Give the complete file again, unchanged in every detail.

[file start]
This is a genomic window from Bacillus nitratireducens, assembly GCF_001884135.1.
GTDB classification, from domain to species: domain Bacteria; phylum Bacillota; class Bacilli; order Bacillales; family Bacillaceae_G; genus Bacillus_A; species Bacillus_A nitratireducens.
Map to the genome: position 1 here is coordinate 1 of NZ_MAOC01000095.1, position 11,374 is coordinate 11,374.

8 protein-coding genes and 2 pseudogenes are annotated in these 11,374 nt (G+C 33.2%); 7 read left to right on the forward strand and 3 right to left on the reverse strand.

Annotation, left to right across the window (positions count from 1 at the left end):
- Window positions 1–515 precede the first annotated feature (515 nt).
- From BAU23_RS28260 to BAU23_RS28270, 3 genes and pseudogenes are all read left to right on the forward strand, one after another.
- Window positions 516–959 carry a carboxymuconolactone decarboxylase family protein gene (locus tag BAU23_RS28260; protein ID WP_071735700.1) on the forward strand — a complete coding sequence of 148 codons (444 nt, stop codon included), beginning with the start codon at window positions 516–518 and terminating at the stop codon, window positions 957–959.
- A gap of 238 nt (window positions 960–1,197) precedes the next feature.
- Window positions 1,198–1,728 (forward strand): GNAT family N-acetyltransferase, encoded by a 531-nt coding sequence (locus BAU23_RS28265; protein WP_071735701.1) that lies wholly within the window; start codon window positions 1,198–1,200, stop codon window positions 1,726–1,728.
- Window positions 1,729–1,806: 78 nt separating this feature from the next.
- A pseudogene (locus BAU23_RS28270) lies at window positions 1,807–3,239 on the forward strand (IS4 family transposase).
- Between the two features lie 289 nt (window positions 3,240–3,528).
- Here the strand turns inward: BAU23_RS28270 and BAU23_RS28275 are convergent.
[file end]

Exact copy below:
This is a genomic window from Bacillus nitratireducens, assembly GCF_001884135.1.
GTDB classification, from domain to species: domain Bacteria; phylum Bacillota; class Bacilli; order Bacillales; family Bacillaceae_G; genus Bacillus_A; species Bacillus_A nitratireducens.
Map to the genome: position 1 here is coordinate 1 of NZ_MAOC01000095.1, position 11,374 is coordinate 11,374.

8 protein-coding genes and 2 pseudogenes are annotated in these 11,374 nt (G+C 33.2%); 7 read left to right on the forward strand and 3 right to left on the reverse strand.

Annotation, left to right across the window (positions count from 1 at the left end):
- Window positions 1–515 precede the first annotated feature (515 nt).
- From BAU23_RS28260 to BAU23_RS28270, 3 genes and pseudogenes are all read left to right on the forward strand, one after another.
- Window positions 516–959 carry a carboxymuconolactone decarboxylase family protein gene (locus tag BAU23_RS28260; protein ID WP_071735700.1) on the forward strand — a complete coding sequence of 148 codons (444 nt, stop codon included), beginning with the start codon at window positions 516–518 and terminating at the stop codon, window positions 957–959.
- A gap of 238 nt (window positions 960–1,197) precedes the next feature.
- Window positions 1,198–1,728 (forward strand): GNAT family N-acetyltransferase, encoded by a 531-nt coding sequence (locus BAU23_RS28265; protein WP_071735701.1) that lies wholly within the window; start codon window positions 1,198–1,200, stop codon window positions 1,726–1,728.
- Window positions 1,729–1,806: 78 nt separating this feature from the next.
- A pseudogene (locus BAU23_RS28270) lies at window positions 1,807–3,239 on the forward strand (IS4 family transposase).
- Between the two features lie 289 nt (window positions 3,240–3,528).
- Here the strand turns inward: BAU23_RS28270 and BAU23_RS28275 are convergent.